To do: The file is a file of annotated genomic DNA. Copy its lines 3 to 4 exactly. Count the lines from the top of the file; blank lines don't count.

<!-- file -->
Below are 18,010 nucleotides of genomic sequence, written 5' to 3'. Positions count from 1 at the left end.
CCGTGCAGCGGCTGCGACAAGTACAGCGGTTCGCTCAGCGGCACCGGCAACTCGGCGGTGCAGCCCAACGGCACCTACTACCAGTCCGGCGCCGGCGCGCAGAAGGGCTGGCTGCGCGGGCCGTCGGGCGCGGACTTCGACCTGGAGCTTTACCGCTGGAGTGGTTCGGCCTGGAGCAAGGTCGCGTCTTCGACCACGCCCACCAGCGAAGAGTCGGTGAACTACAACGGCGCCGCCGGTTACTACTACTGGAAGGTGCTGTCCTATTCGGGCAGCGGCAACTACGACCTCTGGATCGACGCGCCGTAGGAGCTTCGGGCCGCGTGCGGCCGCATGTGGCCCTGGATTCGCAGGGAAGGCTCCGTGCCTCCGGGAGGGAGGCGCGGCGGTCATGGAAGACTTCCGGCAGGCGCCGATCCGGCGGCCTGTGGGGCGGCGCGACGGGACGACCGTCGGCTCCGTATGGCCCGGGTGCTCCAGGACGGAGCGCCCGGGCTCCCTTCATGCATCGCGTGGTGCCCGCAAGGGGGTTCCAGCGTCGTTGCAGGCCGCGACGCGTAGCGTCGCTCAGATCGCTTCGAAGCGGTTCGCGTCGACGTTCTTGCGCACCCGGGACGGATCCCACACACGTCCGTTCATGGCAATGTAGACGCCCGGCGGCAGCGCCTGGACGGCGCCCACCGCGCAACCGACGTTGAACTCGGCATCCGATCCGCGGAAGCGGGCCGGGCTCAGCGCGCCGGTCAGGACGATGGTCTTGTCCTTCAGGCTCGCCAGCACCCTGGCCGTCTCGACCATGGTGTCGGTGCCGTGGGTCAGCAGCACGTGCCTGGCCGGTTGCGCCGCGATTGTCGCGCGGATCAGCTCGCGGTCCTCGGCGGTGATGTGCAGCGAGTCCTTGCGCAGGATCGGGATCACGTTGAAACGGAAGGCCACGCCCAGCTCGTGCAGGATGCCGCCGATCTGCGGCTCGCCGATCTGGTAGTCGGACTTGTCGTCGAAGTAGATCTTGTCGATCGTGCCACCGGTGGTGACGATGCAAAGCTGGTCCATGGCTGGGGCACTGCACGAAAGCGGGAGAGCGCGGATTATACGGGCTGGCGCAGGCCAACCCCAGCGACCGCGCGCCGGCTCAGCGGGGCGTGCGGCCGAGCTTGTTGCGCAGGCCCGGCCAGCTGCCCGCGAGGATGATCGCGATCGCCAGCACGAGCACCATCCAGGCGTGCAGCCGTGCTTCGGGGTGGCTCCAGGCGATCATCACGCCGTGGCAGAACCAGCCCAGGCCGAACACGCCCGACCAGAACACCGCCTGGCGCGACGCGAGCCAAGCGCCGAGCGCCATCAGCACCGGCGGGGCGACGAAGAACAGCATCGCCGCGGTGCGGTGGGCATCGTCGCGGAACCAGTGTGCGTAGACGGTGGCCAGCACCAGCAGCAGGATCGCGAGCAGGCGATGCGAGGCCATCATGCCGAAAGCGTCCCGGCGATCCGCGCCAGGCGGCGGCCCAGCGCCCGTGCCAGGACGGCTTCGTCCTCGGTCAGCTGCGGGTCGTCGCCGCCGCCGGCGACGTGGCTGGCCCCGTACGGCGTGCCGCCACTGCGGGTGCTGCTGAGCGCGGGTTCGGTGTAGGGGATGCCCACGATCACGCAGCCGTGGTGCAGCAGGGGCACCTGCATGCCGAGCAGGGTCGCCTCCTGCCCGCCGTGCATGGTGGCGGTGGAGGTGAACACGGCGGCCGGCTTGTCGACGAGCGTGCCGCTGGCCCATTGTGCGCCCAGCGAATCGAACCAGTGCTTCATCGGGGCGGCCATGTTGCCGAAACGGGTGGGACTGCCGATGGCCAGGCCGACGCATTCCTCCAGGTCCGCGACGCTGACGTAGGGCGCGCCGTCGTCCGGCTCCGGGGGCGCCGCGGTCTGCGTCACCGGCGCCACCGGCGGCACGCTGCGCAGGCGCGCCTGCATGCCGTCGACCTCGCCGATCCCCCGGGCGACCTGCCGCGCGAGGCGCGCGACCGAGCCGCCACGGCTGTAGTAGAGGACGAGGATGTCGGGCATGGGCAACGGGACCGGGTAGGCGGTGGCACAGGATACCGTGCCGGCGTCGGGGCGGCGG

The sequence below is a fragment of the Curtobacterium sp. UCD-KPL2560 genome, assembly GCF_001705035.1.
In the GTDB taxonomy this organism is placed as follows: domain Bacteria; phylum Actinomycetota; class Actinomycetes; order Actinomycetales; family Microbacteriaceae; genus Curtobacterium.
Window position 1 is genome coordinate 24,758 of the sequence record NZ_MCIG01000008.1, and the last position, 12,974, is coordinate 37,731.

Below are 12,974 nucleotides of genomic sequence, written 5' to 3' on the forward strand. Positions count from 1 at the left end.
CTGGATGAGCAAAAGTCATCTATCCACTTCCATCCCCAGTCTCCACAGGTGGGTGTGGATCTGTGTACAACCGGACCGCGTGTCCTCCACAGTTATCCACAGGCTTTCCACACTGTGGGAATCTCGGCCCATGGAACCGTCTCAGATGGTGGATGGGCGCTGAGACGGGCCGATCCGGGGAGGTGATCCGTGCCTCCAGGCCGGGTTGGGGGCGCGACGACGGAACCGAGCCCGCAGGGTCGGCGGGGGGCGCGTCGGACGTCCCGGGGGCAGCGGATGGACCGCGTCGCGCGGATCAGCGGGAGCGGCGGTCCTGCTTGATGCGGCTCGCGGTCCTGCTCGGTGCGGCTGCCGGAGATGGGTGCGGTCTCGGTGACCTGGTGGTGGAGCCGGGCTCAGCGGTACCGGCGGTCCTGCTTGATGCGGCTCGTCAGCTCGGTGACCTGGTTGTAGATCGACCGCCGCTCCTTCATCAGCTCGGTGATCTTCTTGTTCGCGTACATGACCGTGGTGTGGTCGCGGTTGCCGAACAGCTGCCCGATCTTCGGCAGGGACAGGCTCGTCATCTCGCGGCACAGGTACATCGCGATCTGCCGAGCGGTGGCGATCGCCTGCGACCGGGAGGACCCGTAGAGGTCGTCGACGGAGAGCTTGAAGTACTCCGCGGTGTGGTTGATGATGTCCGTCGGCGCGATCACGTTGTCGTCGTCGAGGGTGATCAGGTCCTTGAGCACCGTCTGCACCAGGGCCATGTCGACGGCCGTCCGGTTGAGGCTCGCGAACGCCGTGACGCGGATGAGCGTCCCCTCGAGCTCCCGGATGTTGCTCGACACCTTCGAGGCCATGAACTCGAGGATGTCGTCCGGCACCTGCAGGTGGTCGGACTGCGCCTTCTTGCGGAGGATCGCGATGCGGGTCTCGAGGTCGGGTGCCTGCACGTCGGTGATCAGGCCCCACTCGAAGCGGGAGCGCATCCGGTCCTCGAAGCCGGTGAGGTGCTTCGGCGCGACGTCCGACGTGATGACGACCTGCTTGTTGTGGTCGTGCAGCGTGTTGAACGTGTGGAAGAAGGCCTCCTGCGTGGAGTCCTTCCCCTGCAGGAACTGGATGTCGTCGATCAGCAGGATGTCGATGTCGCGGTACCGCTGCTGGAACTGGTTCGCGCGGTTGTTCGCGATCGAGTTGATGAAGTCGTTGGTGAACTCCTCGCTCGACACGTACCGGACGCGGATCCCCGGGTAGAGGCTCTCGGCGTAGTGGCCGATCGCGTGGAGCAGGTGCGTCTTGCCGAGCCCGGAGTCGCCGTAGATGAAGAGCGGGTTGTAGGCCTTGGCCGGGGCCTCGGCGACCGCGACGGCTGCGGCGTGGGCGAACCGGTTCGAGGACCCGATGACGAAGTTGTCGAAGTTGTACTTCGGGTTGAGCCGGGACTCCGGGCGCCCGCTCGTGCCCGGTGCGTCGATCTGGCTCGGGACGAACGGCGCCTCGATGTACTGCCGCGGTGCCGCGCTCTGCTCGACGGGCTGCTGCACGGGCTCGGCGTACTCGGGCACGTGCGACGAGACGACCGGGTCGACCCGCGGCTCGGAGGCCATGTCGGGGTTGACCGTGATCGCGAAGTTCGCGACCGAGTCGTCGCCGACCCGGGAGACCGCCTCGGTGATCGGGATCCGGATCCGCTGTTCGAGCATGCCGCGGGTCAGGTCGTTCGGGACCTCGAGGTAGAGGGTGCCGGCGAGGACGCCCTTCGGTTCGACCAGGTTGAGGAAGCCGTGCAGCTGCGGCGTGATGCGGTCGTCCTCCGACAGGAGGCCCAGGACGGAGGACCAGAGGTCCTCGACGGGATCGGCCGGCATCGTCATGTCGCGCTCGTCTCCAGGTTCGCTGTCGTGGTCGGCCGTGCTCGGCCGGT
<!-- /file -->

The sequence below is a fragment of the Curtobacterium sp. UCD-KPL2560 genome, assembly GCF_001705035.1.
In the GTDB taxonomy this organism is placed as follows: domain Bacteria; phylum Actinomycetota; class Actinomycetes; order Actinomycetales; family Microbacteriaceae; genus Curtobacterium.